Set on the eve of the Manson family murders, Once Upon a Time in Hollywood tells the story of TV actor Rick Dalton (Leonardo DiCaprio) and his stunt double, Cliff Booth (Brad Pitt), as they try to get involved in the film industry. The film also stars Margot Robbie (as Sharon Tate), Al Pacino, the late Luke Perry, Damian Lewis, Dakota Fanning, Emile Hirsch, Timothy Olyphant, Kurt Russell, and Bruce Dern in a part originally intended for the late Burt Reynolds.

See the teaser below:

https://www.youtube.com/watch?v=Scf8nIJCvs4

Columbia Pictures will release Once Upon a Time in Hollywood on July 26.

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Watch the Stranger Things 3 Trailer, and to the Tune of Mötley Crüe and the Who

A wise woman once said that there’s no such thing as a coincidence.

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Stranger Things 3
Photo: Netflix

A wise woman once said that there’s no such thing as a coincidence. On Friday, Jeff Tremaine’s The Dirt, a biopic about Mötley Crüe’s rise to fame, drops on Netflix. Today, the streaming service has released the trailer for the third season of Stranger Things. The clip opens with the strains of Mötley Crüe’s “Home Sweet Home,” all the better to underline that the peace and quiet that returned to the fictional rural town of Hawkins, Indiana at the end of the show’s second season is just waiting to be upset again.

Little is known about the plot of the new season, and the trailer keeps things pretty vague, though the Duffer Brothers have suggested that the storyline will take place a year after the events of the last season—duh, we know when “Home Sweet Home” came out—and focus on the main characters’ puberty pangs. That said, according to Reddit sleuths who’ve obsessed over such details as the nuances of the new season’s poster art, it looks like Max and company are going to have to contend with demon rats no doubt released from the Upside Down.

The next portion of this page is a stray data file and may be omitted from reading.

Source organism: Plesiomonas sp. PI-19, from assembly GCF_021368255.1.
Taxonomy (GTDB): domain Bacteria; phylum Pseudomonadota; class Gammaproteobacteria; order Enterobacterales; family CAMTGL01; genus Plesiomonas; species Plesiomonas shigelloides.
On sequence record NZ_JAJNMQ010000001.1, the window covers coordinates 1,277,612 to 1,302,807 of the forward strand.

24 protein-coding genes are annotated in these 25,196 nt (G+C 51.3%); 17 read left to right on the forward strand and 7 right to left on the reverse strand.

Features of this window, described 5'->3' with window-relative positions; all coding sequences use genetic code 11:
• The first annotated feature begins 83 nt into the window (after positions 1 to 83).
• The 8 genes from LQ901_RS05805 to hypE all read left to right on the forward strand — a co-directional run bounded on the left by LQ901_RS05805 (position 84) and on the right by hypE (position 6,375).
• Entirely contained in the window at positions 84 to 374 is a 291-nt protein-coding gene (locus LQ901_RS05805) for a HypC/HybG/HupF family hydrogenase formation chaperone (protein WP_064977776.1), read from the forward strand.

See below for the new season’s trailer:

https://www.youtube.com/watch?v=YEG3bmU_WaI

Stranger Things 3 premieres globally on July 4.

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Who Killed My Father Is Heartbreaking but Prone to Pat Sociological Analysis

Édouard Louis’s latest is strong as a portrait of a family unable to communicate through anything but volatile, toxic outbursts.

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Who Killed My Father